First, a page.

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Breaking down Florida Amendment 3: All voters vote in primary elections

Florida Amendment 3 is all about open primary elections. Here's what you should know.
Florida Amendment 3 is all about open primary elections. Here's what you should know.

Our “Amendments 101” series aims to provide a simple, clear breakdown of each Florida constitutional ballot question — and to ultimately help you make an informed decision.

Florida is one of only 11 states that have totally closed primaries, and Amendment 3 proposes to open them to all voters.

This and all constitutional amendments need a supermajority 60% support to pass.

Amendment 3: Click here for the full text

Amendment 3 would fundamentally change Florida’s primary process by opening primary elections to all registered voters.

Florida is one of 11 states that hold closed primaries for registered Democrats and registered Republicans to choose their respective party candidates for the following general election.

Florida has had an increasing number of independent voters, known as NPA’s (No Party Affiliation), who currently comprise more than a third of Florida’s electorate.

Amendment 3 proposes opening primary voting to all and changing the process to a listing of all candidates on one ballot, including major party candidates, third-party candidates, and NPA candidates. All voters would choose the top two vote-getters, who would then become the general election candidates, no matter party affiliation.

Supporters argue that open primaries allow more people to vote, supporting the very essence of democracy. Candidates who are not affiliated with either major party have a better chance of getting support. Also, candidates would have to work to earn broad, diverse support from all voters, rather that focusing on their appeal to a partisan base. Finally, elections are funded by taxpayers, currently requiring NPA voters to pay for elections in which they are prevented from participating.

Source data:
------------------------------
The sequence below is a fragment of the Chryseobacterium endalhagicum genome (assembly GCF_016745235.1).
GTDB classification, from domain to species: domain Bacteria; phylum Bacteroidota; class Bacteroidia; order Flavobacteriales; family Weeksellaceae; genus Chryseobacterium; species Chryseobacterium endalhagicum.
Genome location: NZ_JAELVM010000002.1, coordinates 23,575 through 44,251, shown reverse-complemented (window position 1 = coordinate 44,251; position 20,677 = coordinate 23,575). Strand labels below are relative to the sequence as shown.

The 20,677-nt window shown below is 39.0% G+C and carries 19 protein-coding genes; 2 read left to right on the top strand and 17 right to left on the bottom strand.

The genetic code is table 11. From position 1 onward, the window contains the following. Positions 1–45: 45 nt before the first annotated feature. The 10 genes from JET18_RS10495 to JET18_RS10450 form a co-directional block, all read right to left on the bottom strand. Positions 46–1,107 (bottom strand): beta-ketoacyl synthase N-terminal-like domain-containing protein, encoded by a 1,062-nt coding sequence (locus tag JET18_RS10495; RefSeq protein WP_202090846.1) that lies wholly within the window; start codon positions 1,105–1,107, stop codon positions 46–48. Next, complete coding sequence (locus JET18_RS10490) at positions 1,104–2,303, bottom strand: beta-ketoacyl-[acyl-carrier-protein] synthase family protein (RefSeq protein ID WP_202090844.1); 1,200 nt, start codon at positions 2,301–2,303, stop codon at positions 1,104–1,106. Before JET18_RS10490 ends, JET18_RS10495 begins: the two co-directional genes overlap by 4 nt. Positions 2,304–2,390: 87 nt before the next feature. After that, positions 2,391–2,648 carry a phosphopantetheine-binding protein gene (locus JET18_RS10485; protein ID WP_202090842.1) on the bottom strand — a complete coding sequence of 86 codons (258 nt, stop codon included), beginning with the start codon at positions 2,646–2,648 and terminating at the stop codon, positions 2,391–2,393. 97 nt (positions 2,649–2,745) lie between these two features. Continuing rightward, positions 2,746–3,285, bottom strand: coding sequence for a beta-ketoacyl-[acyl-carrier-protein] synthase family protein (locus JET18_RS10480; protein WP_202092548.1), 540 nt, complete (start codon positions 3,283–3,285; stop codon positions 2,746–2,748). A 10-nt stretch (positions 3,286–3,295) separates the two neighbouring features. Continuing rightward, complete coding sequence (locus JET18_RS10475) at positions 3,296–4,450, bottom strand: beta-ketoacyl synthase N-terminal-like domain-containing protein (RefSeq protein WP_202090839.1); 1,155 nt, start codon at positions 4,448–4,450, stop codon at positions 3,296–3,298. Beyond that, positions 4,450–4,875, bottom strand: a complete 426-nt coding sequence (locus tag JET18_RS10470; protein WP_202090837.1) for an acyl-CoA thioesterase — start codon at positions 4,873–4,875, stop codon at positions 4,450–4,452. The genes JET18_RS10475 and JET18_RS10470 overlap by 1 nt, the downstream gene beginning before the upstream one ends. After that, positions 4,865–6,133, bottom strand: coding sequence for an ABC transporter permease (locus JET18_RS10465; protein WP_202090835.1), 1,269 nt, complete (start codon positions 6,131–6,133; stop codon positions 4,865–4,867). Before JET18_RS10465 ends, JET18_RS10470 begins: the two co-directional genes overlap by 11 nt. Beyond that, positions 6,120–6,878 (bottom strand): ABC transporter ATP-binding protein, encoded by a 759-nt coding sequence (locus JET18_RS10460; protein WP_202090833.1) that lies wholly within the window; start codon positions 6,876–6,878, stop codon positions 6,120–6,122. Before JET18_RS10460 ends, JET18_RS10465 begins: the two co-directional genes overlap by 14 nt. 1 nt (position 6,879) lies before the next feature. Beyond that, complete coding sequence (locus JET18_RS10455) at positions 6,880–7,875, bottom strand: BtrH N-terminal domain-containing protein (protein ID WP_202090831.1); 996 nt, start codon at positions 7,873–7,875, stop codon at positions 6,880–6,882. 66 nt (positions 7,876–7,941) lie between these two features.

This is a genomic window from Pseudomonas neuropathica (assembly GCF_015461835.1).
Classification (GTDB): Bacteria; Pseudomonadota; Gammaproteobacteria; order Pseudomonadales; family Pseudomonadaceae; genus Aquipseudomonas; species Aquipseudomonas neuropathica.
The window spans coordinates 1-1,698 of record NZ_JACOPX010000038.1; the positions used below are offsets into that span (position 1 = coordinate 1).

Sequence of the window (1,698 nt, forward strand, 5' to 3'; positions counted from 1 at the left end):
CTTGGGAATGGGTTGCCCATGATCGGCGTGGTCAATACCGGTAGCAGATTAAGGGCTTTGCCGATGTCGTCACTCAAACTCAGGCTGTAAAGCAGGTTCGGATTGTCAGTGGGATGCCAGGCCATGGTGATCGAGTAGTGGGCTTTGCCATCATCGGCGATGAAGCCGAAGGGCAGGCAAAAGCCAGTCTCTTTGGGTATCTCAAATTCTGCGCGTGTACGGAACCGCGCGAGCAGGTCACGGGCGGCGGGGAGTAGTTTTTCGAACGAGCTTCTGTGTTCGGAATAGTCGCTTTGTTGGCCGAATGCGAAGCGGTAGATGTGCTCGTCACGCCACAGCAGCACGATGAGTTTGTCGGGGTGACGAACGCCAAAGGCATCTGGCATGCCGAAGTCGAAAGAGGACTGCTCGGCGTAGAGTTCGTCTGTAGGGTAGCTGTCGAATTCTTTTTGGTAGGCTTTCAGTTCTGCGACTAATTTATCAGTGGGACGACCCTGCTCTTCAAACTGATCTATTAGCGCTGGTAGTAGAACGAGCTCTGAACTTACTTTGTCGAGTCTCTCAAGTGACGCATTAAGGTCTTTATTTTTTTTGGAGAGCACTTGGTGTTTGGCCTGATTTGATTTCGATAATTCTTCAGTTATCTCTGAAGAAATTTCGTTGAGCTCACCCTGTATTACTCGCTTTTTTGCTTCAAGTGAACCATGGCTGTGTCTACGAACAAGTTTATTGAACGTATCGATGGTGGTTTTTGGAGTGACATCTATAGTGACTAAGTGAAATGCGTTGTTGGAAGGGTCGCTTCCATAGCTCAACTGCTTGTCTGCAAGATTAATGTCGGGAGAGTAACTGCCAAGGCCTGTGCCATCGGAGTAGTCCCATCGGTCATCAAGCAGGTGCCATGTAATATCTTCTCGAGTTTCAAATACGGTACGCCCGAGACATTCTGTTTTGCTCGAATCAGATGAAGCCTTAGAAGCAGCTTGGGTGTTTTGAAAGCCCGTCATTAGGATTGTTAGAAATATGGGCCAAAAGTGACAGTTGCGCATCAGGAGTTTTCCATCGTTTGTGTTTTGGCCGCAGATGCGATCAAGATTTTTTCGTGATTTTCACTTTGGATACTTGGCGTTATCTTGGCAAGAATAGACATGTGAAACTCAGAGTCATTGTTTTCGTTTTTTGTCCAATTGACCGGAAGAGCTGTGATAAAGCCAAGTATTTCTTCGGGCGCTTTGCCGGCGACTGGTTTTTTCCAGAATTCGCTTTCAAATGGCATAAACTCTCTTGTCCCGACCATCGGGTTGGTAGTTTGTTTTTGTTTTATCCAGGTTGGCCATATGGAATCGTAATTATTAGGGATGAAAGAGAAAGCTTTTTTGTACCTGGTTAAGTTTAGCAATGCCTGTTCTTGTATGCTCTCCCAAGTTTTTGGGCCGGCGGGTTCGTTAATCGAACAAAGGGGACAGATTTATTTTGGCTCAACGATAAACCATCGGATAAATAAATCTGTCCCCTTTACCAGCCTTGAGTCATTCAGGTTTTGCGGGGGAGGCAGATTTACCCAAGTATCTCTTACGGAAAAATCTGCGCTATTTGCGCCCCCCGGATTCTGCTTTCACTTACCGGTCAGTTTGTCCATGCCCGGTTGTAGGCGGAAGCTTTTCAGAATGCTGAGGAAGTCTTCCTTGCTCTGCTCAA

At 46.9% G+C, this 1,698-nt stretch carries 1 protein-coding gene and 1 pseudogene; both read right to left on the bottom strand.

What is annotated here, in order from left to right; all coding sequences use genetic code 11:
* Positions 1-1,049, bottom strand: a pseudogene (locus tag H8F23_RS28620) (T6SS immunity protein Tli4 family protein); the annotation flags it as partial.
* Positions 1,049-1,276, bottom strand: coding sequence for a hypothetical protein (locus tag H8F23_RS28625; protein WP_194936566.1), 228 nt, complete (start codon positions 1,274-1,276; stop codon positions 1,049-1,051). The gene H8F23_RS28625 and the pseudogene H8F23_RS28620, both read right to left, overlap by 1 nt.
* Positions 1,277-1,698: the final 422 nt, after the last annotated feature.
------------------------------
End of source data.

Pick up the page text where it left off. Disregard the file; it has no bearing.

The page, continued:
Amendment 3 is a rare question that unites both the Democratic and Republican parties in opposition. The parties argue that only their members should have the right to pick candidates, and that opening primaries to others would dilute their candidates' chances. Also, concerns have been raised that open primaries would also dilute the chances of minority candidates.

A “Yes” vote = Opening Florida primary elections to all registered voters and changing the process to top two winners.

A “No” vote = Keeping primaries closed for only registered Democrats and Republicans.

About the Author:

Glenna Milberg joined Local 10 News in September 1999 to report on South Florida's top stories and community issues. She also serves as co-host on Local 10's public affairs broadcast, "This Week in South Florida."